# COMP 235 - C Problem Set II

# Problem Set II

We now turn our attention to pointers and dynamic memory allocation as covered in 2.1 - 2.5 of Dive Into Systems. To the greatest extent possible, you should collect all this work into a single program in order to practice managing a C project with lots of moving parts. (General Hint: Remember that all array variables are really just pointers. Declaring, passing, returning arrays just means declaring, passing, or returning a pointer.)

- Rewrite the leap year function so that it takes and returns pointers. Be sure to redo any tests for the function in order to meet the new pointer-based design. (This kind of use of pointers is not a recommended way of programming, but it lets you just focus on basic pointer behaviors.)
- Write a function that takes two arrays of integers,
*v*and*w*, and then returns a (dynamically allocated) array where ith value is the product of*v[i]*and*w[i]*. The arrays*v*and*w*should not be modified. If*v*and*w*are not the same size, then your function should return*NULL*. Once again, redo testing code to meet the new function design. - Write a function that takes an array of numbers as well as two integers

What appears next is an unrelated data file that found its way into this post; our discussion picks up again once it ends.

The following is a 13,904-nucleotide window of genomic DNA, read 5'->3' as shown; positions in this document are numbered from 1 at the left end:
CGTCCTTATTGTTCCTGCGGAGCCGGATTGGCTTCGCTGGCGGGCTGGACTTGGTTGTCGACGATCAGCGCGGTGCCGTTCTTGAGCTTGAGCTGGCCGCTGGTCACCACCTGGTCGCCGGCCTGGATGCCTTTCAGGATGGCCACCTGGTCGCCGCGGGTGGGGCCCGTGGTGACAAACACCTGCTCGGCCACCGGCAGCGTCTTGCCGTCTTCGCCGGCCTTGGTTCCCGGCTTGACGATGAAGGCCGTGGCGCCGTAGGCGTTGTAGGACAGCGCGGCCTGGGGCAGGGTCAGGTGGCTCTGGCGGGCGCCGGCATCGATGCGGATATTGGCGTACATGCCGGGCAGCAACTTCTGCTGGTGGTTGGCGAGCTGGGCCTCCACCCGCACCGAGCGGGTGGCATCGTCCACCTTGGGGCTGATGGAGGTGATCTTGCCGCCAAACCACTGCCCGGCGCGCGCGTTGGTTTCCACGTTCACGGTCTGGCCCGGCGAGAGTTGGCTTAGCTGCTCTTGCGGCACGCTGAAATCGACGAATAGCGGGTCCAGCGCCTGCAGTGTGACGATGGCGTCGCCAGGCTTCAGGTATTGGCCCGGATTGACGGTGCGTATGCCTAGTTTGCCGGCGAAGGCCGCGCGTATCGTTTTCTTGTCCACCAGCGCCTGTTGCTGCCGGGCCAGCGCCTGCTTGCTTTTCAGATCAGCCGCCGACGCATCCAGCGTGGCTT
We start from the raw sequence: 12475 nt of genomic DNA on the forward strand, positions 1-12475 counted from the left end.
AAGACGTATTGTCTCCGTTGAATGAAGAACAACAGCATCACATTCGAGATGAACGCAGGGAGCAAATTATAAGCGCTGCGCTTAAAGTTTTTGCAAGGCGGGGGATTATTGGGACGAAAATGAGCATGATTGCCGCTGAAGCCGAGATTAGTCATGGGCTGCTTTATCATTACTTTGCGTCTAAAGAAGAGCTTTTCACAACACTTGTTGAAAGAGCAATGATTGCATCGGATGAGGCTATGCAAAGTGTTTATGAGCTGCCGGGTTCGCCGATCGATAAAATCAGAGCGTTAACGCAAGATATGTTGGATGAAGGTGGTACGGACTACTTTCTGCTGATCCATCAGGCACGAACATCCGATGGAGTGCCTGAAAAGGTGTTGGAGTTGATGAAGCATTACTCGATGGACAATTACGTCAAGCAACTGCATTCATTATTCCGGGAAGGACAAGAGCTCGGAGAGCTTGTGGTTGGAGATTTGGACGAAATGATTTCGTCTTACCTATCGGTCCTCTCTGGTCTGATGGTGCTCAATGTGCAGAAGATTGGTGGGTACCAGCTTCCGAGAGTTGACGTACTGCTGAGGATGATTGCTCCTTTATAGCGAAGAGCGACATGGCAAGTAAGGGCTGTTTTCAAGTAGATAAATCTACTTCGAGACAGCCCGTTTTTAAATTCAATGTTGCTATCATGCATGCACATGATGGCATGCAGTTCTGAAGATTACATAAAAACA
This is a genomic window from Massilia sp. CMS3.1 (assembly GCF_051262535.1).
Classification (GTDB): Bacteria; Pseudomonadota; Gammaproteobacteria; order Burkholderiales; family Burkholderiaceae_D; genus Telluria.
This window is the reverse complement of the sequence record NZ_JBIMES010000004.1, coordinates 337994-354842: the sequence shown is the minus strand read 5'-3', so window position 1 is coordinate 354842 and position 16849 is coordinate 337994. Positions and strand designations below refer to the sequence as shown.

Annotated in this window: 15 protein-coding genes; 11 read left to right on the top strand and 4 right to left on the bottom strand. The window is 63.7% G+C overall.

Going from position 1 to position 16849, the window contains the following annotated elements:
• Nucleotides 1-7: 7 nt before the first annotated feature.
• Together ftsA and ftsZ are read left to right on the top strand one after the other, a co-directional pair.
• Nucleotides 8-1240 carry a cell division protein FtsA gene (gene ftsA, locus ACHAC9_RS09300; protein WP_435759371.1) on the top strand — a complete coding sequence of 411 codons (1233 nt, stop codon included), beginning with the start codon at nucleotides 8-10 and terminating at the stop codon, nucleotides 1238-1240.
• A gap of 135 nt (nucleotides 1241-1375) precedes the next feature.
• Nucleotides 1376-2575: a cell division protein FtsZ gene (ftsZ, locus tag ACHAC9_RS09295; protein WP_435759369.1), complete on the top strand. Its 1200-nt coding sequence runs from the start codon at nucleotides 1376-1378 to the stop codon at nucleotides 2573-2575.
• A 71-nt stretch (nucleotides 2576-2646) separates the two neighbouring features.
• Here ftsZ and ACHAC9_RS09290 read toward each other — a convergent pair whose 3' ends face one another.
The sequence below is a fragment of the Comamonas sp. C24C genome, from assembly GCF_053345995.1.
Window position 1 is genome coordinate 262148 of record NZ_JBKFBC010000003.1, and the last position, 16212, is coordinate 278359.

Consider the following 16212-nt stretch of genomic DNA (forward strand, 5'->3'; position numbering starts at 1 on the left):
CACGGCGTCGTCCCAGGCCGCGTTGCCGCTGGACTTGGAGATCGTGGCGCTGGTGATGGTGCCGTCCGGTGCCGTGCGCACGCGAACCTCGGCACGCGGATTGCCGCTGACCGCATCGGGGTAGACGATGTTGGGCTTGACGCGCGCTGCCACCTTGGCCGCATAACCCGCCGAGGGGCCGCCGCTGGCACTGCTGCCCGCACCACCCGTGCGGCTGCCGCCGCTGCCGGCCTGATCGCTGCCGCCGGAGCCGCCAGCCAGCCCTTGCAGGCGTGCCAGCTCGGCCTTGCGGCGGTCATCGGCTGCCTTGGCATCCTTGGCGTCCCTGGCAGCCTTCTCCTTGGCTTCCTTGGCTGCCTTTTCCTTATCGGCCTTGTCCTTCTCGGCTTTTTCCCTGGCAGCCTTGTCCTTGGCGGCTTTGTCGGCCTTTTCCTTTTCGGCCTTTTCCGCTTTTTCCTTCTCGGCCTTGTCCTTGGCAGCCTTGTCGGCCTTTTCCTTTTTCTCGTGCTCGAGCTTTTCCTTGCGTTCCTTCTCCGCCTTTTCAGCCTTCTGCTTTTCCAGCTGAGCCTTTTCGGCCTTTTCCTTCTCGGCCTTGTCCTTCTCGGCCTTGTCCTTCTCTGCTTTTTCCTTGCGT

*a*and*b*and returns a (dynamically allocated) array containing all the numbers from the given array that fall between*a*and*b*. Return*NULL*if no values within that range are found. (Hint: Try to first count the number of values between*a*and*b*, then allocate the new array, then copy the values to the new array. Alternatively, you can allocate an array that is the same size as the given array, copy values towards the front of that array, then, once you know how many numbers you have, allocate a third array, copy the numbers to that array and free up the intermediate array.)